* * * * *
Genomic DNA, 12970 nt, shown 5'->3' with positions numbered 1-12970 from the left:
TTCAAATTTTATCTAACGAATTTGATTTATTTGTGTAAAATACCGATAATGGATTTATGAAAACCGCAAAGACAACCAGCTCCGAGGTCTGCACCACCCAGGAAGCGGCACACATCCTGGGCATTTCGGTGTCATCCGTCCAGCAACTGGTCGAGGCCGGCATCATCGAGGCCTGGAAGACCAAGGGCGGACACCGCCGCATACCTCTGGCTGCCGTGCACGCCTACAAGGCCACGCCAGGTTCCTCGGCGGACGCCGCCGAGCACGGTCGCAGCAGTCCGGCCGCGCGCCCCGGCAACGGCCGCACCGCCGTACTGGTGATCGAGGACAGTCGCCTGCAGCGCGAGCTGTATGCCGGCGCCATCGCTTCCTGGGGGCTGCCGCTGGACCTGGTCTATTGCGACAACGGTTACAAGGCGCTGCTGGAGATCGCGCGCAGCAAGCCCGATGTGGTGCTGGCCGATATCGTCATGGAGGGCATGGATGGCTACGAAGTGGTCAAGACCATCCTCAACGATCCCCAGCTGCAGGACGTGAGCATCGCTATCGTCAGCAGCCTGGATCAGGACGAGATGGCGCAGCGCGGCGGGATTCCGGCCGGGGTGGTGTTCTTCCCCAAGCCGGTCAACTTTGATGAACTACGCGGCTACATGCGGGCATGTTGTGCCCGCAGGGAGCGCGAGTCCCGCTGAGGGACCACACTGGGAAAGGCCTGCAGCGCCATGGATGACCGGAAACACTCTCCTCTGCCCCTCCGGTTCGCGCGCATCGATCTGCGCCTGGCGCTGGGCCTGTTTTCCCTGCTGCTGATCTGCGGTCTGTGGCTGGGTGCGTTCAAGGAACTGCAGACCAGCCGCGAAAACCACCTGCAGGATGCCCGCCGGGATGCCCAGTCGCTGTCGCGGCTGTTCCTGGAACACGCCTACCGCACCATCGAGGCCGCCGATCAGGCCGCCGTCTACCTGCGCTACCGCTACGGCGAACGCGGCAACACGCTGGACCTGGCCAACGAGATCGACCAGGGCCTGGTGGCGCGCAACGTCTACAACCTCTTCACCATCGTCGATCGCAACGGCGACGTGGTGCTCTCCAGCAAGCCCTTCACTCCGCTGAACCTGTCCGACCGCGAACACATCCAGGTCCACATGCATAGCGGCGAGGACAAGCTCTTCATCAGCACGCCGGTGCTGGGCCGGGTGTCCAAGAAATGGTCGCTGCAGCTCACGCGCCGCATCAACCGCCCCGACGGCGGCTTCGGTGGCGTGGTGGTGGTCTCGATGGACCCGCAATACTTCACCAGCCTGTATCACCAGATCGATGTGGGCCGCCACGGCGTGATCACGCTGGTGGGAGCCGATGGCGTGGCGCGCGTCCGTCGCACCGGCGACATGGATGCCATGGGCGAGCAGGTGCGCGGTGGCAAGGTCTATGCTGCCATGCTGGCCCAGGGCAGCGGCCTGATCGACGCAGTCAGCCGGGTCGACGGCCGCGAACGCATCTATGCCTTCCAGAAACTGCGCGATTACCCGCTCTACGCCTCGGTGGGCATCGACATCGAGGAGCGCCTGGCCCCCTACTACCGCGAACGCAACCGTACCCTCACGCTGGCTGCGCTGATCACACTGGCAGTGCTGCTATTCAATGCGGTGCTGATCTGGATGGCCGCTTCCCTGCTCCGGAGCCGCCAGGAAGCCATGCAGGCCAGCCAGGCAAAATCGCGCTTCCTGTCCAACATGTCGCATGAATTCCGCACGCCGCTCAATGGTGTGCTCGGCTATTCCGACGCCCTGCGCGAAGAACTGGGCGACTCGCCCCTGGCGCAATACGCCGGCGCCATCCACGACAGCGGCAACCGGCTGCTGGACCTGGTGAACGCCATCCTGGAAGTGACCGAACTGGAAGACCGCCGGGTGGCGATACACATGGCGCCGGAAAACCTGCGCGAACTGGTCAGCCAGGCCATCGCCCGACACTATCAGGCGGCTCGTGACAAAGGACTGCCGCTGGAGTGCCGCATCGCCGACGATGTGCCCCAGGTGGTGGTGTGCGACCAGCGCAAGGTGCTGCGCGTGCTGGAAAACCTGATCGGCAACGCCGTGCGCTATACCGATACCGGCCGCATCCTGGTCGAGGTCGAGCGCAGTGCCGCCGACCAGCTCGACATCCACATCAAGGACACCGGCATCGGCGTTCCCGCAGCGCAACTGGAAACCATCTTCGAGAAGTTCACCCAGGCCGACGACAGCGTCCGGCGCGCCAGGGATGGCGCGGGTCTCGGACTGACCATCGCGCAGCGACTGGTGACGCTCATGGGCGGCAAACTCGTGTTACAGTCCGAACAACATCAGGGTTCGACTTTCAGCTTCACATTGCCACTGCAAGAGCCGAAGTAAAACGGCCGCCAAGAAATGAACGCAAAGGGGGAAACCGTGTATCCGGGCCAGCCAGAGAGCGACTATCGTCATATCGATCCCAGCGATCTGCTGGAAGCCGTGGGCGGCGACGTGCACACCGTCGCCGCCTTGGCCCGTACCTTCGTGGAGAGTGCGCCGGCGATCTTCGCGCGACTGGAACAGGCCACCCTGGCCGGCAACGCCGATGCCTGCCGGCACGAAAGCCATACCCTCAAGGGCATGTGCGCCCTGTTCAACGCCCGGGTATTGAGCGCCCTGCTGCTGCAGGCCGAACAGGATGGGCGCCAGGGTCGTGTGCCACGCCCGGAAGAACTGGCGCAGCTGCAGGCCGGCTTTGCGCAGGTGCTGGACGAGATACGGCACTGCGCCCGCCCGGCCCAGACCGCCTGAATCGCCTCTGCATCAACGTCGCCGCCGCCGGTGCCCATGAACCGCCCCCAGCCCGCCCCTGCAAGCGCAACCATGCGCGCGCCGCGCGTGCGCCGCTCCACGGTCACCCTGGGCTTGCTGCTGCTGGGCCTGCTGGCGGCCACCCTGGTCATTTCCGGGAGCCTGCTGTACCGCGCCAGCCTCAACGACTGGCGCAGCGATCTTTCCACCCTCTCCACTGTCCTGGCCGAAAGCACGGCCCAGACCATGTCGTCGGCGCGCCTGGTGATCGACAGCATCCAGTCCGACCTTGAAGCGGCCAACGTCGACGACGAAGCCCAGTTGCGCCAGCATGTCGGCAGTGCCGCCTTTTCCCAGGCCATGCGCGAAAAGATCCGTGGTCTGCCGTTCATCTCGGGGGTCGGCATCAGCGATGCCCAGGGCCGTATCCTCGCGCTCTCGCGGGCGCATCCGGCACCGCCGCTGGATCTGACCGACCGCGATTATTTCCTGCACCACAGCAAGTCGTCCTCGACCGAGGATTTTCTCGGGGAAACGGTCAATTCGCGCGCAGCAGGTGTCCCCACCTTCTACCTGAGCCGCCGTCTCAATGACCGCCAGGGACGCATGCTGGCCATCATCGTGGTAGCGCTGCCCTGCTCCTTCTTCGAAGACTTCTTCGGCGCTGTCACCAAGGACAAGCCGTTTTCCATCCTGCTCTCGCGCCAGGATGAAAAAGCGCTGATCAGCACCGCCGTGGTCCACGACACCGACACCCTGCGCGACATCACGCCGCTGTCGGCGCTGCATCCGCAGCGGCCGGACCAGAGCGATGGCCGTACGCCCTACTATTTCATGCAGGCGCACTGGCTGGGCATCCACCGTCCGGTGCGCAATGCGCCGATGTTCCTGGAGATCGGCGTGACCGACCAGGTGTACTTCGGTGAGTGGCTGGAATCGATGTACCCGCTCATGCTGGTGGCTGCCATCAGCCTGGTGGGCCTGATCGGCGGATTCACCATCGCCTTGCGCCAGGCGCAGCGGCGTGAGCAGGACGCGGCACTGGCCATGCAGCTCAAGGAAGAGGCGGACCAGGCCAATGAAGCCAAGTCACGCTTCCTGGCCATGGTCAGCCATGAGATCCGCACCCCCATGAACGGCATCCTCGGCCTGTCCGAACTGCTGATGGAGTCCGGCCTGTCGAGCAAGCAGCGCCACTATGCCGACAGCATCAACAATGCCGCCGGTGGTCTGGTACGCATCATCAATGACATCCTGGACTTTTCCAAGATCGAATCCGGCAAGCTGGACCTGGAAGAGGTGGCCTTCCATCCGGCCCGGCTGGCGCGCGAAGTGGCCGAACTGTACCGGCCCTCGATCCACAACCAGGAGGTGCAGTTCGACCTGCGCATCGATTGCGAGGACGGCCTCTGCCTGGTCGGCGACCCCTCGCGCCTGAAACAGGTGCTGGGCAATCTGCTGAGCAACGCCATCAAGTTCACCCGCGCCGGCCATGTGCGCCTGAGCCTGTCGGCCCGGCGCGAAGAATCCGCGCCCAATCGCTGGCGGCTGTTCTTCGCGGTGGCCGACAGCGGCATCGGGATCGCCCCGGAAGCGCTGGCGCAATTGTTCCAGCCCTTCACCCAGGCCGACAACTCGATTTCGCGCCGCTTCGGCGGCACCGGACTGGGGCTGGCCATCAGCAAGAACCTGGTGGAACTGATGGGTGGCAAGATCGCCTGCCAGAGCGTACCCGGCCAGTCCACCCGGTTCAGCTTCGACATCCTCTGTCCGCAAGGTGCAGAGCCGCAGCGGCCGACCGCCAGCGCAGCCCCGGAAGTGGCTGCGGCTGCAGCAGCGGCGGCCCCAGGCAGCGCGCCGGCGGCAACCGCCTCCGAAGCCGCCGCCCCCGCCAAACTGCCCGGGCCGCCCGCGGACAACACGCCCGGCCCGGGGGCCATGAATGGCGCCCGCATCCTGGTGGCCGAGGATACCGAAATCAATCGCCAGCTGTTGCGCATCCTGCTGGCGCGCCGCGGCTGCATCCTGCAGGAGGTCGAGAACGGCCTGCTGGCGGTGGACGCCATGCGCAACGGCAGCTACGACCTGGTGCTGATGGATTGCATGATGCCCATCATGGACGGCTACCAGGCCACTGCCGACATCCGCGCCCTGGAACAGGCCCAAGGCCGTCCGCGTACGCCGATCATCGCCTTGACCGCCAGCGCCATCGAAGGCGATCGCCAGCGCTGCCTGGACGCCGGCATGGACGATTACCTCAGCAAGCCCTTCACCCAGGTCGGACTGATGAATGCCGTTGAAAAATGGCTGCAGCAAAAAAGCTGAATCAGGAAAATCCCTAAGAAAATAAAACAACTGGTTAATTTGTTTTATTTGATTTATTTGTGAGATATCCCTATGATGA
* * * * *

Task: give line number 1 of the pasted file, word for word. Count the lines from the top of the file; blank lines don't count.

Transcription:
Genomic DNA, 12970 nt, shown 5'->3' with positions numbered 1-12970 from the left: